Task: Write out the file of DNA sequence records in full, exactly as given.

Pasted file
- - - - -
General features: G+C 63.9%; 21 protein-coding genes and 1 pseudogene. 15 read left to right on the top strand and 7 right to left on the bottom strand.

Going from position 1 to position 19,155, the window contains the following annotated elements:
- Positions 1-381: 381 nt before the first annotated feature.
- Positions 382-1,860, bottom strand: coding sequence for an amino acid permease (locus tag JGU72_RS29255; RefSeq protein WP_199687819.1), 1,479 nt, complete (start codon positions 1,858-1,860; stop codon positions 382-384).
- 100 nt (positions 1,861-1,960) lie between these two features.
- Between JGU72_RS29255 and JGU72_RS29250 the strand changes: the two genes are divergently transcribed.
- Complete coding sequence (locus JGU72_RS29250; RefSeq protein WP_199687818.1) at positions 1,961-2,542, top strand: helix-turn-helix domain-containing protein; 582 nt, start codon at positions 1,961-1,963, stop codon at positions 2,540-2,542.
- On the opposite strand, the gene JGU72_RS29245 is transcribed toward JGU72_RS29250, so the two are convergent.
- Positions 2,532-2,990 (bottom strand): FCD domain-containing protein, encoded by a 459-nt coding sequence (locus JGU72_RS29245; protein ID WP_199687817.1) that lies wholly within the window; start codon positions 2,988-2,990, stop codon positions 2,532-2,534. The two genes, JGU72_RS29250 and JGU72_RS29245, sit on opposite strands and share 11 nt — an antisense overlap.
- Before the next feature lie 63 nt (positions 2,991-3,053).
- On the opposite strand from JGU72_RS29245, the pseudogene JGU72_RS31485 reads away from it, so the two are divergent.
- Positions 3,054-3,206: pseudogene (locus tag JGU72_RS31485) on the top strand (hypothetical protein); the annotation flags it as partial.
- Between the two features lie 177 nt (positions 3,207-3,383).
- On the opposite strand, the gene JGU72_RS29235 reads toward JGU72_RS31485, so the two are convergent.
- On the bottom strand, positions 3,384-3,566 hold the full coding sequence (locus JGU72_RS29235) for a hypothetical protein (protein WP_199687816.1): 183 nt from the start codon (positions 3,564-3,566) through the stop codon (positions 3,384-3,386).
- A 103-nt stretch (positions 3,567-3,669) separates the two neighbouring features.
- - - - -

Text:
General features: G+C 63.9%; 21 protein-coding genes and 1 pseudogene. 15 read left to right on the top strand and 7 right to left on the bottom strand.

Going from position 1 to position 19,155, the window contains the following annotated elements:
- Positions 1-381: 381 nt before the first annotated feature.
- Positions 382-1,860, bottom strand: coding sequence for an amino acid permease (locus tag JGU72_RS29255; RefSeq protein WP_199687819.1), 1,479 nt, complete (start codon positions 1,858-1,860; stop codon positions 382-384).
- 100 nt (positions 1,861-1,960) lie between these two features.
- Between JGU72_RS29255 and JGU72_RS29250 the strand changes: the two genes are divergently transcribed.
- Complete coding sequence (locus JGU72_RS29250; RefSeq protein WP_199687818.1) at positions 1,961-2,542, top strand: helix-turn-helix domain-containing protein; 582 nt, start codon at positions 1,961-1,963, stop codon at positions 2,540-2,542.
- On the opposite strand, the gene JGU72_RS29245 is transcribed toward JGU72_RS29250, so the two are convergent.
- Positions 2,532-2,990 (bottom strand): FCD domain-containing protein, encoded by a 459-nt coding sequence (locus JGU72_RS29245; protein ID WP_199687817.1) that lies wholly within the window; start codon positions 2,988-2,990, stop codon positions 2,532-2,534. The two genes, JGU72_RS29250 and JGU72_RS29245, sit on opposite strands and share 11 nt — an antisense overlap.
- Before the next feature lie 63 nt (positions 2,991-3,053).
- On the opposite strand from JGU72_RS29245, the pseudogene JGU72_RS31485 reads away from it, so the two are divergent.
- Positions 3,054-3,206: pseudogene (locus tag JGU72_RS31485) on the top strand (hypothetical protein); the annotation flags it as partial.
- Between the two features lie 177 nt (positions 3,207-3,383).
- On the opposite strand, the gene JGU72_RS29235 reads toward JGU72_RS31485, so the two are convergent.
- On the bottom strand, positions 3,384-3,566 hold the full coding sequence (locus JGU72_RS29235) for a hypothetical protein (protein WP_199687816.1): 183 nt from the start codon (positions 3,564-3,566) through the stop codon (positions 3,384-3,386).
- A 103-nt stretch (positions 3,567-3,669) separates the two neighbouring features.